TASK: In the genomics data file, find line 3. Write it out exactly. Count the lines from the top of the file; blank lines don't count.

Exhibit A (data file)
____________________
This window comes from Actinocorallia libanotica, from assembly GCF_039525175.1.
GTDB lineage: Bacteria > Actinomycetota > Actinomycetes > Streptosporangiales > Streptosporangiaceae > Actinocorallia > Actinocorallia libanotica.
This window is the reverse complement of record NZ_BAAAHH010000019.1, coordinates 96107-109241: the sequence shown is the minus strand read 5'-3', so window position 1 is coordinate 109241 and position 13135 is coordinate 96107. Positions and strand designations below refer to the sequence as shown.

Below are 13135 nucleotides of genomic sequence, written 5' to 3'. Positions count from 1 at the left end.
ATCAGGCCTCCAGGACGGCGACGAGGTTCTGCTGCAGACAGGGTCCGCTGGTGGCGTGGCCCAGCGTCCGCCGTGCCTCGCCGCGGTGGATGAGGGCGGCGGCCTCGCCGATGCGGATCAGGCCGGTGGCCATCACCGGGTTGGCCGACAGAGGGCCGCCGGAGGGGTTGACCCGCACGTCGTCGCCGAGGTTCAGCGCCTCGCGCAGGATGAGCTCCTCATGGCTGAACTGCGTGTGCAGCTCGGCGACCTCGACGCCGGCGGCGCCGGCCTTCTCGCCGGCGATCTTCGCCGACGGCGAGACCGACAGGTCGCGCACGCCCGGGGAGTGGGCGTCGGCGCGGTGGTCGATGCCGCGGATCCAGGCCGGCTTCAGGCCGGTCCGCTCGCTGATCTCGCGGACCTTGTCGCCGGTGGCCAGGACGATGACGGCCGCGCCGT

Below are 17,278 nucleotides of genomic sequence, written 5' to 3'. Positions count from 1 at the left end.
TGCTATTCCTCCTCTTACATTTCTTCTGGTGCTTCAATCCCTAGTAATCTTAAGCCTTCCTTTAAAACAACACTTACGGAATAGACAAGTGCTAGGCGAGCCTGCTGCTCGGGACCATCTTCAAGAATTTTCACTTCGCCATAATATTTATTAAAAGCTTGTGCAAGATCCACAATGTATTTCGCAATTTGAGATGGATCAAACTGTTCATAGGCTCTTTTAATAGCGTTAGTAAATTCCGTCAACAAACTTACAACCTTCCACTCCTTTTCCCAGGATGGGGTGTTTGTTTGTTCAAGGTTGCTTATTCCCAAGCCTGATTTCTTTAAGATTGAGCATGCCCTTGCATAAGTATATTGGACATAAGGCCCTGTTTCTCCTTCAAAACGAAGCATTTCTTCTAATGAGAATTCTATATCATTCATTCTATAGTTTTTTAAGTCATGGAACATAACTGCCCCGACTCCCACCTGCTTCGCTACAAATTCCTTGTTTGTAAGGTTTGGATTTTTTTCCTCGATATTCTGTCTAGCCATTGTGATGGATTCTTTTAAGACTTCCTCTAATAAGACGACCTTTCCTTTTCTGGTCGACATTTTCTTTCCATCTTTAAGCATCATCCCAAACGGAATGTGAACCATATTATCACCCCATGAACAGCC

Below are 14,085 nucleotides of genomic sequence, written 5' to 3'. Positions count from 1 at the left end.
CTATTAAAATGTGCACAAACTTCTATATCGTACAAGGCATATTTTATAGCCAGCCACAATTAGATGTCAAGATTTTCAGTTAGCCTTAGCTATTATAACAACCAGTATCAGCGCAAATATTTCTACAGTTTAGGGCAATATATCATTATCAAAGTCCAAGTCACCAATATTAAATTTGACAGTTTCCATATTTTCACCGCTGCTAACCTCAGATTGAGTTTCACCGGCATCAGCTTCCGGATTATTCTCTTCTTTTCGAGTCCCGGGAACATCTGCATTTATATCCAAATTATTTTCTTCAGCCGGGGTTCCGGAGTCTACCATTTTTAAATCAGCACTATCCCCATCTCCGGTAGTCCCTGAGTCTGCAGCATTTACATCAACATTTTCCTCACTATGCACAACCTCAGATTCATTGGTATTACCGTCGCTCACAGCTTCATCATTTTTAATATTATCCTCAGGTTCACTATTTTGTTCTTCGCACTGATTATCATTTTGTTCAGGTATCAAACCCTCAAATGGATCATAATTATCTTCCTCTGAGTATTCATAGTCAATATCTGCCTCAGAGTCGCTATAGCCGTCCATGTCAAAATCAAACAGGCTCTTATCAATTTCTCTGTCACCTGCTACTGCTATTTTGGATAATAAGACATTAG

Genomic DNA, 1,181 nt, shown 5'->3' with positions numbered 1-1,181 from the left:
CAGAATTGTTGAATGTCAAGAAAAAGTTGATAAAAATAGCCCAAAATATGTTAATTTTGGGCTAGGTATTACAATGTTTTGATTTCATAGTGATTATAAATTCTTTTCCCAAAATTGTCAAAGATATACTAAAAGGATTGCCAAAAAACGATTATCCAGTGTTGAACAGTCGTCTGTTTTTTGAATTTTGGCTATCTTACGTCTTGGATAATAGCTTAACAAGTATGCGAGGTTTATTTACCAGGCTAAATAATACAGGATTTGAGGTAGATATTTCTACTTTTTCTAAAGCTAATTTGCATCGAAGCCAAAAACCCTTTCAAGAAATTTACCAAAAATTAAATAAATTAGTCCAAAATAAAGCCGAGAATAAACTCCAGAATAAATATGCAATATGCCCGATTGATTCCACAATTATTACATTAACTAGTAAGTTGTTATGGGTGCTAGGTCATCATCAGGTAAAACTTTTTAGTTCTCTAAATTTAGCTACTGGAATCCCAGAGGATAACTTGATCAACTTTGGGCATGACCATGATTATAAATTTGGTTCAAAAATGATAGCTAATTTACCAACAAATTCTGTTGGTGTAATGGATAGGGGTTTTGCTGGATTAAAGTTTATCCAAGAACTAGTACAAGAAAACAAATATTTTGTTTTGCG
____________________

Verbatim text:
This window is the reverse complement of record NZ_BAAAHH010000019.1, coordinates 96107-109241: the sequence shown is the minus strand read 5'-3', so window position 1 is coordinate 109241 and position 13135 is coordinate 96107. Positions and strand designations below refer to the sequence as shown.